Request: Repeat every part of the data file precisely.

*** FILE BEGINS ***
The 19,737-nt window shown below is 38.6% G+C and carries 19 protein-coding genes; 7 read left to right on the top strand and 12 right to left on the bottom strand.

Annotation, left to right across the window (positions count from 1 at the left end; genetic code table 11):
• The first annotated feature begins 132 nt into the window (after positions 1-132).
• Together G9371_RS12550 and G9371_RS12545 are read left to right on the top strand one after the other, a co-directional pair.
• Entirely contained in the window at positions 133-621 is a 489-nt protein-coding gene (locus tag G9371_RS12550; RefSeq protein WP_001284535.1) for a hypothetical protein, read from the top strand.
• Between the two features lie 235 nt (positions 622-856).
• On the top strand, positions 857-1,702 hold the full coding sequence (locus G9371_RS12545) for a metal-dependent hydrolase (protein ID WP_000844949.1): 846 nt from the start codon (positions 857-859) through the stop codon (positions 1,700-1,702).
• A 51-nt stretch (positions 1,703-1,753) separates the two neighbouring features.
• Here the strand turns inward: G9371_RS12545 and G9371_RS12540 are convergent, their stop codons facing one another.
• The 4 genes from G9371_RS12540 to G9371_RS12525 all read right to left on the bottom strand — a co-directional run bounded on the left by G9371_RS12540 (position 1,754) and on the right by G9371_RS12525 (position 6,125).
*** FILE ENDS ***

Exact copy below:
The 19,737-nt window shown below is 38.6% G+C and carries 19 protein-coding genes; 7 read left to right on the top strand and 12 right to left on the bottom strand.

Annotation, left to right across the window (positions count from 1 at the left end; genetic code table 11):
• The first annotated feature begins 132 nt into the window (after positions 1-132).
• Together G9371_RS12550 and G9371_RS12545 are read left to right on the top strand one after the other, a co-directional pair.
• Entirely contained in the window at positions 133-621 is a 489-nt protein-coding gene (locus tag G9371_RS12550; RefSeq protein WP_001284535.1) for a hypothetical protein, read from the top strand.
• Between the two features lie 235 nt (positions 622-856).
• On the top strand, positions 857-1,702 hold the full coding sequence (locus G9371_RS12545) for a metal-dependent hydrolase (protein ID WP_000844949.1): 846 nt from the start codon (positions 857-859) through the stop codon (positions 1,700-1,702).
• A 51-nt stretch (positions 1,703-1,753) separates the two neighbouring features.
• Here the strand turns inward: G9371_RS12545 and G9371_RS12540 are convergent, their stop codons facing one another.
• The 4 genes from G9371_RS12540 to G9371_RS12525 all read right to left on the bottom strand — a co-directional run bounded on the left by G9371_RS12540 (position 1,754) and on the right by G9371_RS12525 (position 6,125).